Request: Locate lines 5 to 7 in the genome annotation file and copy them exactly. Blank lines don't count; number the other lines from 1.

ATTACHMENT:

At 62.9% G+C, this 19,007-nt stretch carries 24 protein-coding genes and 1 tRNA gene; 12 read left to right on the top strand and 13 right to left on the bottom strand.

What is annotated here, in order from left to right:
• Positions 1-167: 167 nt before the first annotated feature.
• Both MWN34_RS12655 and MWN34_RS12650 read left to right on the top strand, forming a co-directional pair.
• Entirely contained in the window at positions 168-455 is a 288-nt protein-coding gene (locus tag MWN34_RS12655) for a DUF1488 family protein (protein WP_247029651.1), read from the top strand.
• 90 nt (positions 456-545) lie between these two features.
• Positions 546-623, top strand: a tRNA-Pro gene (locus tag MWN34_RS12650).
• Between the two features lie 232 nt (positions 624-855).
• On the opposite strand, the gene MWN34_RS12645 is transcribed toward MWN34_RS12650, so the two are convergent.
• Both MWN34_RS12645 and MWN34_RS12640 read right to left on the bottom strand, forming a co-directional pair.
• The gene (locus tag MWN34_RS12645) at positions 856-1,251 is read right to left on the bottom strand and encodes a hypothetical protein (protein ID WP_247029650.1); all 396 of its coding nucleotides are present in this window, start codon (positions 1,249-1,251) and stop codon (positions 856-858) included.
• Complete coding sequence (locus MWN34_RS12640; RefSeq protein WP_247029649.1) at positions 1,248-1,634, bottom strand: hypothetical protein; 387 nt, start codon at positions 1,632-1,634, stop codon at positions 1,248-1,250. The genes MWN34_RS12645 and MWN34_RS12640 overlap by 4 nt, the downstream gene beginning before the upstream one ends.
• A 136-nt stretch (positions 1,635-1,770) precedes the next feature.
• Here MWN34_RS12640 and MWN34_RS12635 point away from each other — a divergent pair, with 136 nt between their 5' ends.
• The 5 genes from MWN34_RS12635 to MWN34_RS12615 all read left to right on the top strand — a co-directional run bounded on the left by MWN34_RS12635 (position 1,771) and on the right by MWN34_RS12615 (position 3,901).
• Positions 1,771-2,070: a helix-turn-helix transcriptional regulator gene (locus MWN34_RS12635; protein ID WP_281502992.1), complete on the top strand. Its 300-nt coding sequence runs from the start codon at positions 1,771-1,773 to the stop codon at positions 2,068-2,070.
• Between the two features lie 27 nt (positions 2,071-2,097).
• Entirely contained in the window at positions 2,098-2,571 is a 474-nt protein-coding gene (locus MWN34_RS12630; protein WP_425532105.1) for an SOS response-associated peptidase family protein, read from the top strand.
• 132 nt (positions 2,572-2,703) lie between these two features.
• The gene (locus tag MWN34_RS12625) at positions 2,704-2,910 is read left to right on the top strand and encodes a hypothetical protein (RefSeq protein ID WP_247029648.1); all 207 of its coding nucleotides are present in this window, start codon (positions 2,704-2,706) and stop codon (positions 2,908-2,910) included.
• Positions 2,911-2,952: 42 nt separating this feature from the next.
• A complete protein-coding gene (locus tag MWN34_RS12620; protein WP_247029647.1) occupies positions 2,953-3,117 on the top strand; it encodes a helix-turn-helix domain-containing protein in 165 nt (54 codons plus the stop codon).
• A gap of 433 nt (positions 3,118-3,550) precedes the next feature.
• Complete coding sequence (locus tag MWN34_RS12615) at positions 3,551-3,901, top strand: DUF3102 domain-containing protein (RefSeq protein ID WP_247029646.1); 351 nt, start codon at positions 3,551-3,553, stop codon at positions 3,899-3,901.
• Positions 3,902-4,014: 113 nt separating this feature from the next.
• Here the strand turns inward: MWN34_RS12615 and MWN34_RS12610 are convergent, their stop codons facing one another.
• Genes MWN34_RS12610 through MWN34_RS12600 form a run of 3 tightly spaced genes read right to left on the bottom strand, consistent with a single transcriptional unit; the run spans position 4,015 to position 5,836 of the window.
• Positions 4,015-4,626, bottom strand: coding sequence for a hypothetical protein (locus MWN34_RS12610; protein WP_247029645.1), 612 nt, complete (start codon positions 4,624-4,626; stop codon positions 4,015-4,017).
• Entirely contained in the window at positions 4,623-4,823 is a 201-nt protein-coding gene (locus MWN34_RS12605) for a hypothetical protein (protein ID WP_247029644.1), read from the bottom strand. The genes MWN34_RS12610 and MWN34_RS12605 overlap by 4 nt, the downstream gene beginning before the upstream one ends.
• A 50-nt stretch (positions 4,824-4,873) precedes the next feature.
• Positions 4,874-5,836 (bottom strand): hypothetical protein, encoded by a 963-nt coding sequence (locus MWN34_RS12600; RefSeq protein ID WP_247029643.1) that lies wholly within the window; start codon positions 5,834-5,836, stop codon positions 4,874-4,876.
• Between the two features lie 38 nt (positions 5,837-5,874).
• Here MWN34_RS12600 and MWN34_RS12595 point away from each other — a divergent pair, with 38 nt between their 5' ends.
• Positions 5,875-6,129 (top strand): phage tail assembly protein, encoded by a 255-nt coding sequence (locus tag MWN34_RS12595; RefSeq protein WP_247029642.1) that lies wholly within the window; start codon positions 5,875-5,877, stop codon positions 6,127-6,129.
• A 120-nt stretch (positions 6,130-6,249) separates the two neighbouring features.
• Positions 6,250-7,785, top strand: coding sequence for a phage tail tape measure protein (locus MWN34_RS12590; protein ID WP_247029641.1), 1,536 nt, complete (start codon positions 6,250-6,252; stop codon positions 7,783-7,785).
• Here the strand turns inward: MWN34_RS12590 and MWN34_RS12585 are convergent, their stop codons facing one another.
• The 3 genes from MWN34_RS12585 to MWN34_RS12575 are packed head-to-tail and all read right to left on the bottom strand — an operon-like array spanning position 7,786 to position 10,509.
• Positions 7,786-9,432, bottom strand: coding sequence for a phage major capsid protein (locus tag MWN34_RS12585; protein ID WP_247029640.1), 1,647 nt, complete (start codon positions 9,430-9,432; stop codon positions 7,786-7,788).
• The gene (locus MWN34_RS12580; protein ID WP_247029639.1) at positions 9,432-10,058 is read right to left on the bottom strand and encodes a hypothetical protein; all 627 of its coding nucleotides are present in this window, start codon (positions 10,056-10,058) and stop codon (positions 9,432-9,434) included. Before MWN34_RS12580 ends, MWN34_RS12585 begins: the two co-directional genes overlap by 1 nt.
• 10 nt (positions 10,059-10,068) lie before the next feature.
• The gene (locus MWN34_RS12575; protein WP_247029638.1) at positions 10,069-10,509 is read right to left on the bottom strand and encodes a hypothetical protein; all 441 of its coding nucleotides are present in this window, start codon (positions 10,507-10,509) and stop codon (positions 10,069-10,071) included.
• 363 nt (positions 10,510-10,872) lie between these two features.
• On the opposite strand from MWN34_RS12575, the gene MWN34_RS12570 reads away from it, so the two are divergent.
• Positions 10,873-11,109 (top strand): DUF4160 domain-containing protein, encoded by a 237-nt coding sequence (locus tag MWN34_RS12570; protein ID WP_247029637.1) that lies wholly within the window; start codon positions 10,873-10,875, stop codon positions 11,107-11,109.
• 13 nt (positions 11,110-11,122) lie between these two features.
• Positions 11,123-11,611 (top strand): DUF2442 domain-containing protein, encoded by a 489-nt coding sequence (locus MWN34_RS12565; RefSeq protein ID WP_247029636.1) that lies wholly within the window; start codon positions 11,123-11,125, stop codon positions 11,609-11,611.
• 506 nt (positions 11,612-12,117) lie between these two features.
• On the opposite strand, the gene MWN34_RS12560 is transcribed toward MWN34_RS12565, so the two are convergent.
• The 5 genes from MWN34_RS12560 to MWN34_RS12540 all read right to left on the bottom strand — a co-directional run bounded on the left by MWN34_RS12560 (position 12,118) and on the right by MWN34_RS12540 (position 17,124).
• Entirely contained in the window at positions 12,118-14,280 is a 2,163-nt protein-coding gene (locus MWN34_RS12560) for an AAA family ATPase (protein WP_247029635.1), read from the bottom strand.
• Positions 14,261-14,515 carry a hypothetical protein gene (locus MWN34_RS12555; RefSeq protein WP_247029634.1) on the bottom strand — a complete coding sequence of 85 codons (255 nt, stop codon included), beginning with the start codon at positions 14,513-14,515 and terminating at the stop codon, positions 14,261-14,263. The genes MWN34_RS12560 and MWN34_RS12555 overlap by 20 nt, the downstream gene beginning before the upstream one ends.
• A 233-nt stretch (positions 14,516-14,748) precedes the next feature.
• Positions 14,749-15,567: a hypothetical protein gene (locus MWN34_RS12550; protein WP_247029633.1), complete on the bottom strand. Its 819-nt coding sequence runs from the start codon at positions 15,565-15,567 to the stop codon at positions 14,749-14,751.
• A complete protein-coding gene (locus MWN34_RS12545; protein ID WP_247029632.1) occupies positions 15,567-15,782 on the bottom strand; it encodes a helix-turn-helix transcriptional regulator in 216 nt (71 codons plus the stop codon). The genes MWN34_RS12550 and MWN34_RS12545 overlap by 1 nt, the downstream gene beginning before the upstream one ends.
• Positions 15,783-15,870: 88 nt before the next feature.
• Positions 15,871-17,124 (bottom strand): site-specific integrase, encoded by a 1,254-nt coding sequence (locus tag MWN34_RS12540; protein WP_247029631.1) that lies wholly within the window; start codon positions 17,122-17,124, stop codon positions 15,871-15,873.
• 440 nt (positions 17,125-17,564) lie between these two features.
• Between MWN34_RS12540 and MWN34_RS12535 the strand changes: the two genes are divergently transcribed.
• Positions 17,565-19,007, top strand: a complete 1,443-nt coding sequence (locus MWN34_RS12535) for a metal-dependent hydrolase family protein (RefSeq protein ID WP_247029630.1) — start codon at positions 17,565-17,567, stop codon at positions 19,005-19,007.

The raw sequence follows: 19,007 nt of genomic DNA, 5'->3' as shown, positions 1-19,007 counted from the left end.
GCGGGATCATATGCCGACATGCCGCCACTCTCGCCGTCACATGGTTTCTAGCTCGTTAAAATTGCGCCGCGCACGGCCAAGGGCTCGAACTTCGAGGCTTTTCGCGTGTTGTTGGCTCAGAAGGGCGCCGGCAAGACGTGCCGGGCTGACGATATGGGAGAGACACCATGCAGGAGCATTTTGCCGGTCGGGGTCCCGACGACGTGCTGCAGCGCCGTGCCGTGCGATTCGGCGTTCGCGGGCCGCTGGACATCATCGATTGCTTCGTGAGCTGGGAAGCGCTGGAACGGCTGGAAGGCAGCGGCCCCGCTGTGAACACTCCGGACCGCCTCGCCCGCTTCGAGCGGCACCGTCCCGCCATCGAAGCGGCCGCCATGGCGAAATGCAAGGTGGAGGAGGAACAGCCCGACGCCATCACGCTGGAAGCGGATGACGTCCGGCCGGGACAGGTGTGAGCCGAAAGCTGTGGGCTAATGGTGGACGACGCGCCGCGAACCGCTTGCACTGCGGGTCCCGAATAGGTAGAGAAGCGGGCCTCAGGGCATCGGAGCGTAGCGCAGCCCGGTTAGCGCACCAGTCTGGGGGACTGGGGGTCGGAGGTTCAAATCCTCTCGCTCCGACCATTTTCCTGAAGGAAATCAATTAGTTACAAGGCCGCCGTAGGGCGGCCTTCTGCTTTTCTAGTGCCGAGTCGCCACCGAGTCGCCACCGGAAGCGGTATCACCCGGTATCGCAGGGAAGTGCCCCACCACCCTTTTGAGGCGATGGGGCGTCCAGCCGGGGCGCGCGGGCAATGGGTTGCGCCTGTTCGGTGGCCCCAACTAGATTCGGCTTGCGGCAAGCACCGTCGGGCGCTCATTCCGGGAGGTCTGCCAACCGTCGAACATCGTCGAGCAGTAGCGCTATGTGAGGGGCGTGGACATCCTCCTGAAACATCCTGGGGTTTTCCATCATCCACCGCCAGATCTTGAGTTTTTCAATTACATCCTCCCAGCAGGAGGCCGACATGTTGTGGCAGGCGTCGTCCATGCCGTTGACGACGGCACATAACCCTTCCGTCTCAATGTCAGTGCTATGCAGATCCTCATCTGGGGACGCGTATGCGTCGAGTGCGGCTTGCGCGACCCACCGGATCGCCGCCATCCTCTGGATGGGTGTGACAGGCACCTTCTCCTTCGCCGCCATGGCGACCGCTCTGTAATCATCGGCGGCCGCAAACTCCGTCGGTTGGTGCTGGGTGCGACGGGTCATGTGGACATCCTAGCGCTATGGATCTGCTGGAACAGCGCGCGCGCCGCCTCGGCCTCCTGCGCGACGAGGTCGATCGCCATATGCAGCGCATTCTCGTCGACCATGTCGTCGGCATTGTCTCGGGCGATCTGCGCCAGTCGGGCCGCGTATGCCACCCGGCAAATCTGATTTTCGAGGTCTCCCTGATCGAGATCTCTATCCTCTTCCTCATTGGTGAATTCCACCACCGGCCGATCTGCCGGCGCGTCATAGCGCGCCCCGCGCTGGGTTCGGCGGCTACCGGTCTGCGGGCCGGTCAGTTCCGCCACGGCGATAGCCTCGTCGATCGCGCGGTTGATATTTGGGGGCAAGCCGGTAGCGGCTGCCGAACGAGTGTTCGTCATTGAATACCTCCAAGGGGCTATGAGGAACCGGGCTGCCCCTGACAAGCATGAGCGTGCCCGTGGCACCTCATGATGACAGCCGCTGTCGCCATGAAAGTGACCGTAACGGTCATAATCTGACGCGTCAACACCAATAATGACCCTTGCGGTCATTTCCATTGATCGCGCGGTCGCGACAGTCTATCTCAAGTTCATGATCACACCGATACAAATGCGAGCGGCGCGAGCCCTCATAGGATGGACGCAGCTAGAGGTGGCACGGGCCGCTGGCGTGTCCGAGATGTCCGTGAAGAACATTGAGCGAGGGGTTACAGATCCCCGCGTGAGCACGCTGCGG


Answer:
• Entirely contained in the window at positions 168-455 is a 288-nt protein-coding gene (locus tag MWN34_RS12655) for a DUF1488 family protein (protein WP_247029651.1), read from the top strand.
• 90 nt (positions 456-545) lie between these two features.
• Positions 546-623, top strand: a tRNA-Pro gene (locus tag MWN34_RS12650).